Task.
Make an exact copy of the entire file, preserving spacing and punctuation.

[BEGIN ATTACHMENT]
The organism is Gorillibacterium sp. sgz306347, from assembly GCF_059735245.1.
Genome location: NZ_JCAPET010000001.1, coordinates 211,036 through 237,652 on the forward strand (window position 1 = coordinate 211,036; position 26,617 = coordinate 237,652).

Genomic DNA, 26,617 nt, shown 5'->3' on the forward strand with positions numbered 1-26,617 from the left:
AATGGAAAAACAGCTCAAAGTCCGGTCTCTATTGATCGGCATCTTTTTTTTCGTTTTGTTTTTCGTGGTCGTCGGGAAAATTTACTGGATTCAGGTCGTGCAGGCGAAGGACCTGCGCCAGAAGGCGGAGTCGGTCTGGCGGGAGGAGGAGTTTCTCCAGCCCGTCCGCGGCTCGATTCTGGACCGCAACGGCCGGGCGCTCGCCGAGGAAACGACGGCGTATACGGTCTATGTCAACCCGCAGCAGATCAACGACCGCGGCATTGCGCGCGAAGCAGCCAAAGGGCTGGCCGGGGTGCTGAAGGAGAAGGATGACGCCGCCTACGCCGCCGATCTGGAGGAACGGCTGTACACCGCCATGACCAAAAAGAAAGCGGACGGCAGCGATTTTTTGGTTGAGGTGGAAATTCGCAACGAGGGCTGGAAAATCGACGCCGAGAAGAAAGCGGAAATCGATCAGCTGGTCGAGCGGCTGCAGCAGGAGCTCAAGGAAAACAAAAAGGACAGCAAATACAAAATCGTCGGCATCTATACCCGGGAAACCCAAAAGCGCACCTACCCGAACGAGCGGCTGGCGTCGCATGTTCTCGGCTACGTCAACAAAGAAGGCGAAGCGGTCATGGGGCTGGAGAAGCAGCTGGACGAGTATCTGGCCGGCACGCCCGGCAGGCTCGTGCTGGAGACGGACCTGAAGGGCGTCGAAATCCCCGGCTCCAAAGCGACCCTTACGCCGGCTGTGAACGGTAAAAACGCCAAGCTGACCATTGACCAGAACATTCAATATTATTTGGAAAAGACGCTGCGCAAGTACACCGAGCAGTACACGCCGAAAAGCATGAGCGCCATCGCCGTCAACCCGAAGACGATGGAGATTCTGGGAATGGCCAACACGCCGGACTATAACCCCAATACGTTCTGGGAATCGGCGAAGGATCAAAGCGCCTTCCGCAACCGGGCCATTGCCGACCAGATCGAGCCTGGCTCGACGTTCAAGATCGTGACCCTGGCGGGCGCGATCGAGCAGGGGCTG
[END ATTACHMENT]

The organism is Gorillibacterium sp. sgz306347, from assembly GCF_059735245.1.
Genome location: NZ_JCAPET010000001.1, coordinates 211,036 through 237,652 on the forward strand (window position 1 = coordinate 211,036; position 26,617 = coordinate 237,652).

Genomic DNA, 26,617 nt, shown 5'->3' on the forward strand with positions numbered 1-26,617 from the left:
AATGGAAAAACAGCTCAAAGTCCGGTCTCTATTGATCGGCATCTTTTTTTTCGTTTTGTTTTTCGTGGTCGTCGGGAAAATTTACTGGATTCAGGTCGTGCAGGCGAAGGACCTGCGCCAGAAGGCGGAGTCGGTCTGGCGGGAGGAGGAGTTTCTCCAGCCCGTCCGCGGCTCGATTCTGGACCGCAACGGCCGGGCGCTCGCCGAGGAAACGACGGCGTATACGGTCTATGTCAACCCGCAGCAGATCAACGACCGCGGCATTGCGCGCGAAGCAGCCAAAGGGCTGGCCGGGGTGCTGAAGGAGAAGGATGACGCCGCCTACGCCGCCGATCTGGAGGAACGGCTGTACACCGCCATGACCAAAAAGAAAGCGGACGGCAGCGATTTTTTGGTTGAGGTGGAAATTCGCAACGAGGGCTGGAAAATCGACGCCGAGAAGAAAGCGGAAATCGATCAGCTGGTCGAGCGGCTGCAGCAGGAGCTCAAGGAAAACAAAAAGGACAGCAAATACAAAATCGTCGGCATCTATACCCGGGAAACCCAAAAGCGCACCTACCCGAACGAGCGGCTGGCGTCGCATGTTCTCGGCTACGTCAACAAAGAAGGCGAAGCGGTCATGGGGCTGGAGAAGCAGCTGGACGAGTATCTGGCCGGCACGCCCGGCAGGCTCGTGCTGGAGACGGACCTGAAGGGCGTCGAAATCCCCGGCTCCAAAGCGACCCTTACGCCGGCTGTGAACGGTAAAAACGCCAAGCTGACCATTGACCAGAACATTCAATATTATTTGGAAAAGACGCTGCGCAAGTACACCGAGCAGTACACGCCGAAAAGCATGAGCGCCATCGCCGTCAACCCGAAGACGATGGAGATTCTGGGAATGGCCAACACGCCGGACTATAACCCCAATACGTTCTGGGAATCGGCGAAGGATCAAAGCGCCTTCCGCAACCGGGCCATTGCCGACCAGATCGAGCCTGGCTCGACGTTCAAGATCGTGACCCTGGCGGGCGCGATCGAGCAGGGGCTG